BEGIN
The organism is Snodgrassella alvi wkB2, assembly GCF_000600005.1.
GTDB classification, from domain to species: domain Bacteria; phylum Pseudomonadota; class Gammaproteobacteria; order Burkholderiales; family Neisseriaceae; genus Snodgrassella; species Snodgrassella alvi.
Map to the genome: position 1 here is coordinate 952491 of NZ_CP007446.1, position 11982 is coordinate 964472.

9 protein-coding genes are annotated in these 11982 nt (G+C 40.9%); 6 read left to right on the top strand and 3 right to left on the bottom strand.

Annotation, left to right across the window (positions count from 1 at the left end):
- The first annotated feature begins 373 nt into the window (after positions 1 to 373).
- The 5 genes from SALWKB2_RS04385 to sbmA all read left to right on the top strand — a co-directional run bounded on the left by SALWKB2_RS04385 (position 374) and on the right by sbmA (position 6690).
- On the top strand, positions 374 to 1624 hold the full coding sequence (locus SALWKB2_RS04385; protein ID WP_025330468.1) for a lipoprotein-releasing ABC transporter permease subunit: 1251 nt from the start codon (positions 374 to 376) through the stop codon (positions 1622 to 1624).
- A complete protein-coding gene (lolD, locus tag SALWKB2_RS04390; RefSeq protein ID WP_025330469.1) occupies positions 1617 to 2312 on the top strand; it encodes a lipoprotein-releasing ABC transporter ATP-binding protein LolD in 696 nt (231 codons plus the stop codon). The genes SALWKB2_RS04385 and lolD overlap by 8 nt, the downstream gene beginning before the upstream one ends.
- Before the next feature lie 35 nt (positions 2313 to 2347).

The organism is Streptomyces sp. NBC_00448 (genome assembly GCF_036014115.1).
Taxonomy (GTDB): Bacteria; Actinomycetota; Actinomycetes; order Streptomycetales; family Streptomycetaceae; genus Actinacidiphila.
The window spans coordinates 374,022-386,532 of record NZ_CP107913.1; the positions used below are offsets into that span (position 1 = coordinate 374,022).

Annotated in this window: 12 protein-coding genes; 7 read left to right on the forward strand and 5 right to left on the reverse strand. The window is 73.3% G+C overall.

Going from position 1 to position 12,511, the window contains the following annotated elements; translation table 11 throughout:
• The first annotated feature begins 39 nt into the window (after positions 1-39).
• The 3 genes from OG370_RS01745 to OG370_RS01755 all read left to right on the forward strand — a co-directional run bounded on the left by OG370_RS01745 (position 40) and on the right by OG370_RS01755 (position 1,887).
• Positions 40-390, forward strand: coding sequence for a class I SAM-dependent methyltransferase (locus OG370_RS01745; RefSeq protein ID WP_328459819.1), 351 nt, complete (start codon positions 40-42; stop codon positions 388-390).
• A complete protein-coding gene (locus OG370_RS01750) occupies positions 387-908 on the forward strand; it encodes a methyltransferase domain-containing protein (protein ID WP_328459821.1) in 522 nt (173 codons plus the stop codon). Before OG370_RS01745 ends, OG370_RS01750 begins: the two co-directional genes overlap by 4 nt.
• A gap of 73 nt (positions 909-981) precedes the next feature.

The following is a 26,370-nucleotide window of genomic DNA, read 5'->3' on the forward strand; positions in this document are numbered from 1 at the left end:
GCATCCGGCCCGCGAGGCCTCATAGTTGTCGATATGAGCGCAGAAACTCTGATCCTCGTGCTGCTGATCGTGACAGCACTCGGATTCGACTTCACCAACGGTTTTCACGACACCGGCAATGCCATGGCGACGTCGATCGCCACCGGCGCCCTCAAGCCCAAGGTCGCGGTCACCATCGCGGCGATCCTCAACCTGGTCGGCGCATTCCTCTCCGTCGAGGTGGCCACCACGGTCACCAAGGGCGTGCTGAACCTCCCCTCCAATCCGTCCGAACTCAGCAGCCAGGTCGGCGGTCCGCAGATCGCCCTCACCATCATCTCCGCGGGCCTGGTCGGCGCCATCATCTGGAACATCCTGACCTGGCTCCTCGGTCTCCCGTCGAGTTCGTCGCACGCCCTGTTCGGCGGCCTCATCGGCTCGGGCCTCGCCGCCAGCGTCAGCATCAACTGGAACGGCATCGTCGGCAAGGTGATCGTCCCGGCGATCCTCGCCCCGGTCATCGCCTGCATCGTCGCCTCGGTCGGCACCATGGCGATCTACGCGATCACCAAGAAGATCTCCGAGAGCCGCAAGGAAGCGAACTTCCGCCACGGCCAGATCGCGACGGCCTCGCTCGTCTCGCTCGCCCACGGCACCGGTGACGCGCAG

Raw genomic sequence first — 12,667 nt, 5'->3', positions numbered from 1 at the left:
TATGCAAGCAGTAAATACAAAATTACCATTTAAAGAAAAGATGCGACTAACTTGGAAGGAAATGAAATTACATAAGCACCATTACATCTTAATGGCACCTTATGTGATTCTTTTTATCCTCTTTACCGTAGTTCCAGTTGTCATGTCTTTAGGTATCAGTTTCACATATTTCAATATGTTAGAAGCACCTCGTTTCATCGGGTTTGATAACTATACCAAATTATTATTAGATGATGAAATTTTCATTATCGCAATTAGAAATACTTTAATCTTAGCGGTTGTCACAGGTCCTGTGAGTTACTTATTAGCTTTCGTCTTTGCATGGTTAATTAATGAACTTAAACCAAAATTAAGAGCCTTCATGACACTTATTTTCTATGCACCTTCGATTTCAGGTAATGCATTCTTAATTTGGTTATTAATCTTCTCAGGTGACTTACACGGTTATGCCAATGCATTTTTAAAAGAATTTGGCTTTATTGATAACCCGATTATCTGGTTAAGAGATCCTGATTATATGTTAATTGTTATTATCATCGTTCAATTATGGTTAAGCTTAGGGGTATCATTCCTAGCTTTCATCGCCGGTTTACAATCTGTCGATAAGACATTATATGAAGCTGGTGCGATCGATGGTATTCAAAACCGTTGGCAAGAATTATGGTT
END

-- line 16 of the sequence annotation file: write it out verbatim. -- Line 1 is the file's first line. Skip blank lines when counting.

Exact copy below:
• The first annotated feature begins 39 nt into the window (after positions 1-39).